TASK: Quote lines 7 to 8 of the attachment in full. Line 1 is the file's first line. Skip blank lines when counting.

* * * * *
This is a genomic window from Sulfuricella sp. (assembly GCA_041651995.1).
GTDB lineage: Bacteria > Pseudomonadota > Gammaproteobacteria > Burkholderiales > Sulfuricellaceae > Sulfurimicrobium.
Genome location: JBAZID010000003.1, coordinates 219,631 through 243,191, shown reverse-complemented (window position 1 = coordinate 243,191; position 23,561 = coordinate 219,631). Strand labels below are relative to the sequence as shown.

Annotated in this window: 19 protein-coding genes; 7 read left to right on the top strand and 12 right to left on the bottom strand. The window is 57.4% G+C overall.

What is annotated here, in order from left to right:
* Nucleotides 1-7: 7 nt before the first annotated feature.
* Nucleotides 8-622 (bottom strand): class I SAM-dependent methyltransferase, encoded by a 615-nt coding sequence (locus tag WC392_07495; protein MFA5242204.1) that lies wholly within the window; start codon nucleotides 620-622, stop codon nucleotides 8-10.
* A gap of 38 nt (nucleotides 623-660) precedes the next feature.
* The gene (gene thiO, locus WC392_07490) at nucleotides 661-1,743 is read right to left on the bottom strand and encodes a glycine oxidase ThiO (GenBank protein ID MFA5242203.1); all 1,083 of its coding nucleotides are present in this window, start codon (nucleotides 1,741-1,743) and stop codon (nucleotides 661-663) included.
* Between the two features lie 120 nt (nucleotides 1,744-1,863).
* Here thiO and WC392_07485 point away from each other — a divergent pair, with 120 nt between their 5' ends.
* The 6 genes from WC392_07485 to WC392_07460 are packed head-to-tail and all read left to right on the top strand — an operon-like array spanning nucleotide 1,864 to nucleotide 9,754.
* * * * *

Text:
* Nucleotides 8-622 (bottom strand): class I SAM-dependent methyltransferase, encoded by a 615-nt coding sequence (locus tag WC392_07495; protein MFA5242204.1) that lies wholly within the window; start codon nucleotides 620-622, stop codon nucleotides 8-10.
* A gap of 38 nt (nucleotides 623-660) precedes the next feature.